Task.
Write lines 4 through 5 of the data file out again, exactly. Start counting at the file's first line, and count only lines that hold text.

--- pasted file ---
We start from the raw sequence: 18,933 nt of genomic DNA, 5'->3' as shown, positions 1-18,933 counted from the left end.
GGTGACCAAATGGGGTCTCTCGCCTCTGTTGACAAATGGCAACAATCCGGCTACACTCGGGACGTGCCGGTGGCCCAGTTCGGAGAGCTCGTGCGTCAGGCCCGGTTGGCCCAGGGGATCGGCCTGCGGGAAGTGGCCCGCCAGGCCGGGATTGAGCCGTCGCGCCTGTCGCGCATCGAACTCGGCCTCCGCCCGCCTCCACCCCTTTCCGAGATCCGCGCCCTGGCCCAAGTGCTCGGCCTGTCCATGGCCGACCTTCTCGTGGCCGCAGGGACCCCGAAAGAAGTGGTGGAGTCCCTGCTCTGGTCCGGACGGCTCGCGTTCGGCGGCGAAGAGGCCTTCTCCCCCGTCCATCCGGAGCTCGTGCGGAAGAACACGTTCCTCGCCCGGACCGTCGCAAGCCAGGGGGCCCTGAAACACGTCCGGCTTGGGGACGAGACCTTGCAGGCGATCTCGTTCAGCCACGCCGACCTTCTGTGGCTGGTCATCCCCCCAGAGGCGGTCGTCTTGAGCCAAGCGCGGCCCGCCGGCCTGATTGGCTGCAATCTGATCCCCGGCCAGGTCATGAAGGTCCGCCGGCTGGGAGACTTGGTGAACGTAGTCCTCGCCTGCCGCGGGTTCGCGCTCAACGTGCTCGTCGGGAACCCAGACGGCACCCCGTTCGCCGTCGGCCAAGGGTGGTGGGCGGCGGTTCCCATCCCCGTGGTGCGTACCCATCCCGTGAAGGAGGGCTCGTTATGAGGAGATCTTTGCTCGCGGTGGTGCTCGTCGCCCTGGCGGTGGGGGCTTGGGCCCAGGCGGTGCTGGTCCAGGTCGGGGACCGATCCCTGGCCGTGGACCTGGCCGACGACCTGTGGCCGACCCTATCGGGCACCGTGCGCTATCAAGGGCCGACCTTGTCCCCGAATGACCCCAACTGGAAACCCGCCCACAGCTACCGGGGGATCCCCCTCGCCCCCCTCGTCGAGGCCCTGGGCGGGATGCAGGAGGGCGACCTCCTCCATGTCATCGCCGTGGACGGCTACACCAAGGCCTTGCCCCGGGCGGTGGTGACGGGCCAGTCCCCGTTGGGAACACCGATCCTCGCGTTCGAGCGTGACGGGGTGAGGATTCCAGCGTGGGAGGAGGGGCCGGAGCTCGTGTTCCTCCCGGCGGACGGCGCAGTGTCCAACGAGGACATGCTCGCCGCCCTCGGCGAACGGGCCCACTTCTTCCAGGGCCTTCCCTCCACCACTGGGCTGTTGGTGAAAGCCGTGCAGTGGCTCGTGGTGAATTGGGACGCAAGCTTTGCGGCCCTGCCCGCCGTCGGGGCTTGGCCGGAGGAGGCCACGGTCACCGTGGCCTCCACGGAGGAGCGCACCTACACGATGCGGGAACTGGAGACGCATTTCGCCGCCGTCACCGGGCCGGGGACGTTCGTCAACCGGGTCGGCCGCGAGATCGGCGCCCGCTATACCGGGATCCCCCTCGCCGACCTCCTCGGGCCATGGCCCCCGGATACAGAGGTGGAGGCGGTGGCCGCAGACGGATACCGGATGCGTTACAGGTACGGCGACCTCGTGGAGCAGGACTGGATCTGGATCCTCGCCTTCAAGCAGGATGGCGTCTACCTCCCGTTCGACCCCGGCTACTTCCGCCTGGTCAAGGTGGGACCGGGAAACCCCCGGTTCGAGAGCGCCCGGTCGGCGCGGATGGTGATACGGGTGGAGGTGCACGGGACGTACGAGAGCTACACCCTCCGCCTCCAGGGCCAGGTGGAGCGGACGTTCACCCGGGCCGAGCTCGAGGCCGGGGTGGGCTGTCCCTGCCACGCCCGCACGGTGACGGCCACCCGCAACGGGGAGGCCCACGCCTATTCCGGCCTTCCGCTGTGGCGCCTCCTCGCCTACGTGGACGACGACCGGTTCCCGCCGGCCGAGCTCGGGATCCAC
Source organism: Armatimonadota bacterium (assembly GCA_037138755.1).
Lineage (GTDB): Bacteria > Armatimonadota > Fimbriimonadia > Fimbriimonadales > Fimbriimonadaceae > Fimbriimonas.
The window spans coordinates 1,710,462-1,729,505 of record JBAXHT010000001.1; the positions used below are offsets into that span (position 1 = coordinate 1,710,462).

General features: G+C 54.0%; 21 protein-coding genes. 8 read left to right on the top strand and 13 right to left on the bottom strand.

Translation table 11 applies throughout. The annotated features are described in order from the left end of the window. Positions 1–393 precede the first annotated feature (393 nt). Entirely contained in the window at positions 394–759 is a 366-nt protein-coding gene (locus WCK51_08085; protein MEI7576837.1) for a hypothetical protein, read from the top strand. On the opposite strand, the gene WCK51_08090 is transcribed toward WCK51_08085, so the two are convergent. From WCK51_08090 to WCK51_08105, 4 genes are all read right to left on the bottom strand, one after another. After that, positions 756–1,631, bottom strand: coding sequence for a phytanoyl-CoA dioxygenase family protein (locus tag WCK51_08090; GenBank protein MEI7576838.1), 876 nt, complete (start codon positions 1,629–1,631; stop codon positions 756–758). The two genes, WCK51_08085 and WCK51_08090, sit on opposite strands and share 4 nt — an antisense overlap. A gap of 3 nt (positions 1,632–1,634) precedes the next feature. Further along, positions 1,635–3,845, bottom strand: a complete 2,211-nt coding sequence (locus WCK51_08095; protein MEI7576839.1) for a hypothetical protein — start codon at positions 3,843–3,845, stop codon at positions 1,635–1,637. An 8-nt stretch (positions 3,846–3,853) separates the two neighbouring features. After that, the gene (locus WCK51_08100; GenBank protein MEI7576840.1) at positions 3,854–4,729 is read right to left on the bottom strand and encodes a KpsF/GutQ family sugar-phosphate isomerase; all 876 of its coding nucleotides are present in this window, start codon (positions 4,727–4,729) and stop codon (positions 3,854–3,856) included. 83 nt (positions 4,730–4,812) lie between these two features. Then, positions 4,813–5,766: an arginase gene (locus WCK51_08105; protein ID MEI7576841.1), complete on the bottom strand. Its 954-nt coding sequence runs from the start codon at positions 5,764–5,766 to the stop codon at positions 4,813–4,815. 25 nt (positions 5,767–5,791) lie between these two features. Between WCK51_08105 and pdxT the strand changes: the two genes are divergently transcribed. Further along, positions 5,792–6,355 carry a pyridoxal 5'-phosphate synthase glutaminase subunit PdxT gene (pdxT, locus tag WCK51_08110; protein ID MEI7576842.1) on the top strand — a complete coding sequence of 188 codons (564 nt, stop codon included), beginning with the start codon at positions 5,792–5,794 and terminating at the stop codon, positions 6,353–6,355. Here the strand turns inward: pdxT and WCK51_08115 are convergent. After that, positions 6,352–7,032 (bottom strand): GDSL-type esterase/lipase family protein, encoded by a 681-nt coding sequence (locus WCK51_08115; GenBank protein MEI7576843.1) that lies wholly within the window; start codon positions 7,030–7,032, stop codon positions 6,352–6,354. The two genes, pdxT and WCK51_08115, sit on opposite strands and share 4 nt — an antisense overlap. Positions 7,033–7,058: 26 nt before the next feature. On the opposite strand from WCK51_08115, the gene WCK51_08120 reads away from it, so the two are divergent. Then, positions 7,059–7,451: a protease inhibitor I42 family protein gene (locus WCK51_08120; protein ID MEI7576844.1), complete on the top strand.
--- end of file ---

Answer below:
Lineage (GTDB): Bacteria > Armatimonadota > Fimbriimonadia > Fimbriimonadales > Fimbriimonadaceae > Fimbriimonas.
The window spans coordinates 1,710,462-1,729,505 of record JBAXHT010000001.1; the positions used below are offsets into that span (position 1 = coordinate 1,710,462).